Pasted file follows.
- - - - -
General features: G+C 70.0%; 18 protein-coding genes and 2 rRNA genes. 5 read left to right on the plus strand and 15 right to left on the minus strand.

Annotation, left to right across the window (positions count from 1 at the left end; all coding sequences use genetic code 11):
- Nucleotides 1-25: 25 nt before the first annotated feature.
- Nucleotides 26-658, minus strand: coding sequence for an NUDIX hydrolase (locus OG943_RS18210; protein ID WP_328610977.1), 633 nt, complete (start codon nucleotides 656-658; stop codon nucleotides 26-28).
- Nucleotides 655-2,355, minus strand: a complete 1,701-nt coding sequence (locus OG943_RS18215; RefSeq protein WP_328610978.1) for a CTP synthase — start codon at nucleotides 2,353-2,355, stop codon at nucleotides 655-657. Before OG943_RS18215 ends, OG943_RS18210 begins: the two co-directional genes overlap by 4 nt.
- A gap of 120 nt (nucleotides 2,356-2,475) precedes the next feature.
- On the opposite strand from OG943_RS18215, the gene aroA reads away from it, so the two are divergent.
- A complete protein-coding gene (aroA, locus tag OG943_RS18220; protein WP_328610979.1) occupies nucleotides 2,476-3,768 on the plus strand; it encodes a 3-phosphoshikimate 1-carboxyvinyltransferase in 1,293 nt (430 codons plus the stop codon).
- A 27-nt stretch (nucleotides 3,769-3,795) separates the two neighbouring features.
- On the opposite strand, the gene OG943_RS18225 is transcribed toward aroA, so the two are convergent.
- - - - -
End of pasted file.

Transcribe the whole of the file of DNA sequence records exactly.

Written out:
General features: G+C 70.0%; 18 protein-coding genes and 2 rRNA genes. 5 read left to right on the plus strand and 15 right to left on the minus strand.

Annotation, left to right across the window (positions count from 1 at the left end; all coding sequences use genetic code 11):
- Nucleotides 1-25: 25 nt before the first annotated feature.
- Nucleotides 26-658, minus strand: coding sequence for an NUDIX hydrolase (locus OG943_RS18210; protein ID WP_328610977.1), 633 nt, complete (start codon nucleotides 656-658; stop codon nucleotides 26-28).
- Nucleotides 655-2,355, minus strand: a complete 1,701-nt coding sequence (locus OG943_RS18215; RefSeq protein WP_328610978.1) for a CTP synthase — start codon at nucleotides 2,353-2,355, stop codon at nucleotides 655-657. Before OG943_RS18215 ends, OG943_RS18210 begins: the two co-directional genes overlap by 4 nt.
- A gap of 120 nt (nucleotides 2,356-2,475) precedes the next feature.
- On the opposite strand from OG943_RS18215, the gene aroA reads away from it, so the two are divergent.
- A complete protein-coding gene (aroA, locus tag OG943_RS18220; protein WP_328610979.1) occupies nucleotides 2,476-3,768 on the plus strand; it encodes a 3-phosphoshikimate 1-carboxyvinyltransferase in 1,293 nt (430 codons plus the stop codon).
- A 27-nt stretch (nucleotides 3,769-3,795) separates the two neighbouring features.
- On the opposite strand, the gene OG943_RS18225 is transcribed toward aroA, so the two are convergent.